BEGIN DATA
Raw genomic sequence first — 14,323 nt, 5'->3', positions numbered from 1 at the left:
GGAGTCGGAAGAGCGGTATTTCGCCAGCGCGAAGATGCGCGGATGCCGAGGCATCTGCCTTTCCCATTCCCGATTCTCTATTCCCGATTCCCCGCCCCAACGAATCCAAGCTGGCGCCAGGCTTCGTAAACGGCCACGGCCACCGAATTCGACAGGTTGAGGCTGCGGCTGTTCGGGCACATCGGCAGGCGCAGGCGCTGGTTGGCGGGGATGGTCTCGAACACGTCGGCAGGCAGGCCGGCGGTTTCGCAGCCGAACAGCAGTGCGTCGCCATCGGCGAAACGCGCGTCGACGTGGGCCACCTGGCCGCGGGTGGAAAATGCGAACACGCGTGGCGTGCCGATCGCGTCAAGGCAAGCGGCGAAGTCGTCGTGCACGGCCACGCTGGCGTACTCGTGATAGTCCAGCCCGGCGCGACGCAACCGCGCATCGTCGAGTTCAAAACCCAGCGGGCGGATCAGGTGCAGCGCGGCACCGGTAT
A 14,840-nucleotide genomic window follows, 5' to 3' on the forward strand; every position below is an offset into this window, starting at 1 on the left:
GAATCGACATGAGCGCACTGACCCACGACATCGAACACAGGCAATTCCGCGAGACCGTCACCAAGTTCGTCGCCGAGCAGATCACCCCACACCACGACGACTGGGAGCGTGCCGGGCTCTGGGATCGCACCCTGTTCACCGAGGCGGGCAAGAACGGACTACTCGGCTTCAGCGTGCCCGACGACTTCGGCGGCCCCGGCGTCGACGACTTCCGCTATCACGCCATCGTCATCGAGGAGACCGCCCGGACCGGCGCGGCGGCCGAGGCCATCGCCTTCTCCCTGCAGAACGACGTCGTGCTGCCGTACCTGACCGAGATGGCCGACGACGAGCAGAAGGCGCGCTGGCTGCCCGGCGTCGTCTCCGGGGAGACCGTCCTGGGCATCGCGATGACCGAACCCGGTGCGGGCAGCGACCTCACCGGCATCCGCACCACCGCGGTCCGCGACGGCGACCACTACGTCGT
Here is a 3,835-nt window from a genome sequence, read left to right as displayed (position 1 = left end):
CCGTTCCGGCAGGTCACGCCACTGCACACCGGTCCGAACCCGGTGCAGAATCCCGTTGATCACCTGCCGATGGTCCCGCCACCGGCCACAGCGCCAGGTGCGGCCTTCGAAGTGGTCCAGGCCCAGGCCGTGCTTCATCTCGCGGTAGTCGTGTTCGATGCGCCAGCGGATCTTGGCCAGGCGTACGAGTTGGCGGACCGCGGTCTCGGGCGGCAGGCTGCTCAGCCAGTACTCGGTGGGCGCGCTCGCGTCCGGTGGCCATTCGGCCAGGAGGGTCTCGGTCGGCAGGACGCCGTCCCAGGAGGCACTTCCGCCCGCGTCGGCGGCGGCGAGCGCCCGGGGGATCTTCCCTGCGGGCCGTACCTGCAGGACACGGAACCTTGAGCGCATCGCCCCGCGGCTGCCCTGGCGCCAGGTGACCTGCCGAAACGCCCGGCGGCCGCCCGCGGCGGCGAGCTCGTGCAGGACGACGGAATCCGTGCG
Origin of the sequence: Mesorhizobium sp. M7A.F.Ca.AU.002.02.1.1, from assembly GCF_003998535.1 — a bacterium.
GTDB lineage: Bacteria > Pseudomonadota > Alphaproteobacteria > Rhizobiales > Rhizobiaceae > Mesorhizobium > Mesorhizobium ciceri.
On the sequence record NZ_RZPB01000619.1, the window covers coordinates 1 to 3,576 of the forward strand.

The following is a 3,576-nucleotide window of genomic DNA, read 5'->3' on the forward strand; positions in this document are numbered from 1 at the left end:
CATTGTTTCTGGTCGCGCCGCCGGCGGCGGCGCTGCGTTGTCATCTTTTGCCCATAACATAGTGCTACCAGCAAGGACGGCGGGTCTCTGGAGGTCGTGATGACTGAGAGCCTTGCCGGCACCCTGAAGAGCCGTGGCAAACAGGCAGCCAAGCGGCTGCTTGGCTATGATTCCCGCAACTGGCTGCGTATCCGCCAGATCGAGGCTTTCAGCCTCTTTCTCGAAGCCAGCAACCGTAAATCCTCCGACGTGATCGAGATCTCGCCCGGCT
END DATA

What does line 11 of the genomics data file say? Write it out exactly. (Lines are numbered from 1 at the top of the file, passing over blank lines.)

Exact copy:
CATTGTTTCTGGTCGCGCCGCCGGCGGCGGCGCTGCGTTGTCATCTTTTGCCCATAACATAGTGCTACCAGCAAGGACGGCGGGTCTCTGGAGGTCGTGATGACTGAGAGCCTTGCCGGCACCCTGAAGAGCCGTGGCAAACAGGCAGCCAAGCGGCTGCTTGGCTATGATTCCCGCAACTGGCTGCGTATCCGCCAGATCGAGGCTTTCAGCCTCTTTCTCGAAGCCAGCAACCGTAAATCCTCCGACGTGATCGAGATCTCGCCCGGCT